Yes, we need to remember basic meteorology. The above image attached to this story is very misleading. Just as there is a flight path showing the plane's position with respect to time, the radar image can not be compared, it is just one image and does not show the weather's locations with respect to time as it did with the flight path. The radar image above shows the conditions at the time the plane took off. The storms were moving NE. If you follow the flight path with respect to the comparable radar images (http://www.rap.ucar.edu/weather/radar), this plane did nothing wrong and did a nice job avoiding the weather considering the conditions. The problem here is that the weather extends beyond the clouds and the storms (also, cloud tops need to be taken into account as the previous poster mentioned). Wind velocities can be just as dangerous around a storm in areas of no radar reflectivity. This takes an understanding of meteorology beyond what most pilots receive and can not be detected by traditional aircraft radar. It can also be intermittent, another plane could fly through the same airspace 5 minutes before with no problems.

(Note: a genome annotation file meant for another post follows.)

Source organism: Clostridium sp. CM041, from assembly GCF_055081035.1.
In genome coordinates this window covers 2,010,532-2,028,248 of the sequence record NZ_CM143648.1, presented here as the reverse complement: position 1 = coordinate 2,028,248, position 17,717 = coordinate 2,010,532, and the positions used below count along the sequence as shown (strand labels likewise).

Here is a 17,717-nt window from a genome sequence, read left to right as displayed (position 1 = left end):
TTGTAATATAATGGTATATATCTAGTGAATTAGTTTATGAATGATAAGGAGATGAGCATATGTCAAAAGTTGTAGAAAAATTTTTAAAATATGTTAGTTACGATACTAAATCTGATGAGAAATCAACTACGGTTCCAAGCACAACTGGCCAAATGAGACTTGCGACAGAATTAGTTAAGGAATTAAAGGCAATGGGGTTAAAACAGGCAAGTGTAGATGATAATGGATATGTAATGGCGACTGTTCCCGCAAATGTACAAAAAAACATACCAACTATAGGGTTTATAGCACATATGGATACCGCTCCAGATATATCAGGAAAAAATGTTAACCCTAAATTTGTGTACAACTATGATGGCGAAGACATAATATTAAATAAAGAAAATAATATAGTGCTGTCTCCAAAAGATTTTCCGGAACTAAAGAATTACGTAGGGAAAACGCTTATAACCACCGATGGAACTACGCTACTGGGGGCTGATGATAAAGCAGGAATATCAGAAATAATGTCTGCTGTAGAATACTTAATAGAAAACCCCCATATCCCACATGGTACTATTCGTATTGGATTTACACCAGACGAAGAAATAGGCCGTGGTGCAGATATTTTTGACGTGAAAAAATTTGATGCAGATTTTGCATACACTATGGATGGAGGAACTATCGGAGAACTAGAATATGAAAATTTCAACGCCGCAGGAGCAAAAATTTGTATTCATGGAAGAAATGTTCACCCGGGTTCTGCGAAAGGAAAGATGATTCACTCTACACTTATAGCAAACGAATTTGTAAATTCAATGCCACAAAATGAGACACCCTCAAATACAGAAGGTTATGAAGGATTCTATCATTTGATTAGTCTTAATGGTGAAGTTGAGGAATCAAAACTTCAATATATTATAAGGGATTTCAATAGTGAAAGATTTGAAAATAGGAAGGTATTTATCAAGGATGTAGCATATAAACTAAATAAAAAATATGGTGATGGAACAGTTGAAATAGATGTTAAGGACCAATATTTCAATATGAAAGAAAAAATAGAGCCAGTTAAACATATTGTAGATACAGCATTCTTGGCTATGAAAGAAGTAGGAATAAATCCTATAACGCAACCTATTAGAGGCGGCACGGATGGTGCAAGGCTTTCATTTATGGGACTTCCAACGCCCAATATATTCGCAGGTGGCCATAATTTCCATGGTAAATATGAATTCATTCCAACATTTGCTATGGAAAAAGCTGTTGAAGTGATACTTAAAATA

I've been on planes with *bleeping* pilots that have purposely flown through severe storms or had no knowledge of their radar and it's attenuation problems, this doesn't look like the case to me. This is more closely related to clear air turbulence. I'm glad to hear everyone was ok.

  • SmellyMelly

    Uh oh… Bob kinda looks like a certain form of a donkey now.

  • SmellyMelly

    Uh oh… Bob kinda looks like a certain form of a donkey now.